Last summer when I went to visit my friend Melissa on the east coast, I was plunged into nostalgia. Partly because we spent a few days at her family’s house on the Jersey shore, where she and I lived during the summer of ’99, but also because she and her mom were having a garage sale my first day there. Garage sales were a big part of my youth. My family would often stop at sales on the way home from church summer Sundays, and we’d have a huge sale ourselves one weekend every year. But after spending much of my twenties living overseas, many of my American cultural habits faded away. Going to garage sales was one of them.
For my dad, however, the art of the garage sale is second nature. He’s always been a wheeler and a dealer. He’s a born salesman and a man of the people, well-liked by everyone no matter how different their lifestyles and value are from his. He knows how to talk to people and make connections. When I was little, he managed an electronics store in downtown Buffalo. When the company went under, he took a lot of the leftover inventory home and set up a shop in our basement. He sold those goods—along with lots of equipment he salvaged and restored from garage sales—through classifieds in the paper and our own family garage sales. He later got into dealing Civil War memorabilia, taking advantage of our many trips down south to buy items cheaply and resell them at a higher cost in the north.
All these decades later, he’s still out there every weekend, looking for a steal. And he finds them or, when they don’t exist on their own, he masterfully negotiates them. Even in the age of Craiglist and Ebay, which he briefly attempted, the garage sale world holds its own. Two months after that visit to Melissa, I visited my dad and, naturally, we went to some sales. Having been out of the game for so long myself, watching him work was an interesting sociological experience. There are so many rules around garage sale etiquette and finding the best bargains, and so many secret codes and tricks. Here are a couple of takeaways:
- If you want the good stuff, you’d better show up an hour before the listing says the garage sale opens. At least. But don’t pester the homeowner. Sit patiently in your car for the sale to open.
- If someone else is there in their car before you, they have first dibs. If you cut in line and run up to the homeowner first to ask about a specific item, you’re asking for a fight.
- At the end of the day, the best goods might be gone, but if there’s still something you want, you can get a great deal. You can bargain hard because the seller just wants his stuff gone and knows no more customers are coming. My dad got a $5 book down to $3 and got the guy to throw in another book for free.
- When a listing says “hunting and fishing,” that’s often code for guns. Although private sales are illegal, you can always say you inherited the gun from a family member. That’s not illegal.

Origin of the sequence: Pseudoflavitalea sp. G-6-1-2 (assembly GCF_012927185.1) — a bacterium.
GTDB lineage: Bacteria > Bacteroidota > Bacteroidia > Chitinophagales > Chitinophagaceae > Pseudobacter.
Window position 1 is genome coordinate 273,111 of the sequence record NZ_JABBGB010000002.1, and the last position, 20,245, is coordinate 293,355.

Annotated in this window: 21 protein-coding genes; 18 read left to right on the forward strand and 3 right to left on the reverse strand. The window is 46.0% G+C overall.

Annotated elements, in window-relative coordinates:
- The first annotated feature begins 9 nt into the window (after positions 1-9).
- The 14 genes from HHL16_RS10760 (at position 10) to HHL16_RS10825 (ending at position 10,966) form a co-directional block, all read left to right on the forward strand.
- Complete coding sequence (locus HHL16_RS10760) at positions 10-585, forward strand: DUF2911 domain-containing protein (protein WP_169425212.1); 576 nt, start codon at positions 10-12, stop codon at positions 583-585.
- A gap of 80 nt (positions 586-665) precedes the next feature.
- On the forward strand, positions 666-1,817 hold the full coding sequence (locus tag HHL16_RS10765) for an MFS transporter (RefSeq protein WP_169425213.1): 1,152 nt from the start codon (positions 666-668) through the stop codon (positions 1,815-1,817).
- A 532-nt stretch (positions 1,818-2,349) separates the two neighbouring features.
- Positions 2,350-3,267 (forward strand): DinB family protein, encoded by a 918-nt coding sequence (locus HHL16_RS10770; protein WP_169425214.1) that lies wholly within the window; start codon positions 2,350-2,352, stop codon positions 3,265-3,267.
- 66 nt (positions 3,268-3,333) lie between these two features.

- It pays to remember names and faces because it gives you an “in” with people who otherwise might not give you the time of day. My dad walks right up to people who clearly don’t remember him, shakes their hand, and says “I remember you from X at Y,” and then the other person’s stony stare melts and they’re off on a half hour conversation.
- Frequent sellers need to stand by their items, just as a store would. If you’re the kind of person who buys up storage units and holds garage sales every single weekend to resell the valuables you find, people know you. If you sold someone a DVD that won’t play or a small appliance that doesn’t work, you have to give them their money back. A garage sale isn’t a trash rip off.
- Finally, even when the sale is in the house, you’re not supposed to use the bathroom. Being more of an ask-for-forgiveness rather than ask-for-permission kind of person, I went for it. I had to go and the bathroom was right there with the door open—it’s not like I went snooping for it—so why not? I flushed and walked out, and seconds later when the homeowner came looking for the offender, my dad happened to be walking by the bathroom door. He got quite the stink eye from the homeowner, who then shut the bathroom door. I almost destroyed his reputation on the informal, secondhand goods circuit of Western New York.
There was a lot more that I could have learned by watching my dad, but I don’t see me going garage saleing on my own any time soon, so the knowledge wouldn’t serve any use. I’ll leave it to him to make nice with the people who believe in aliens and the tattooed, tobacco-chewing roughnecks while in search of the ultimate deal. He’s got quite a talent for cross-cultural communication and making instant human connections, and it’s part of what makes him special. Happy Father’s Day, Dad!
P.S. My dad can write too. Check it out!
3 thoughts on “The Art of the Sale”
This is the subject of said commentary just wanted you to know I haven’t lost my touch, purchased a $45 set of WeatherTech car mats at a garage sale for $2, a double baby stroller in excellent condition for $3 by the way they were only asking five but what’s the garage sale without negotiation and she didn’t hesitate to drop it to 3, purchase a 50 foot garden hose for $1 I could see it had some use and I asked the person if it leaked, her friend said what do you want for a dollar to which I replied I want to working hose if it leaks it should be in a trash can! Not for sale at a garage sale why would you sell someone else your problem. The owner of the Holy said it worked fine and I got got it home and found out that was the case.
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This reminds me of my neighbor. He has a garage sale every year and never puts a price on a single thing. He loves the art of the negotiation!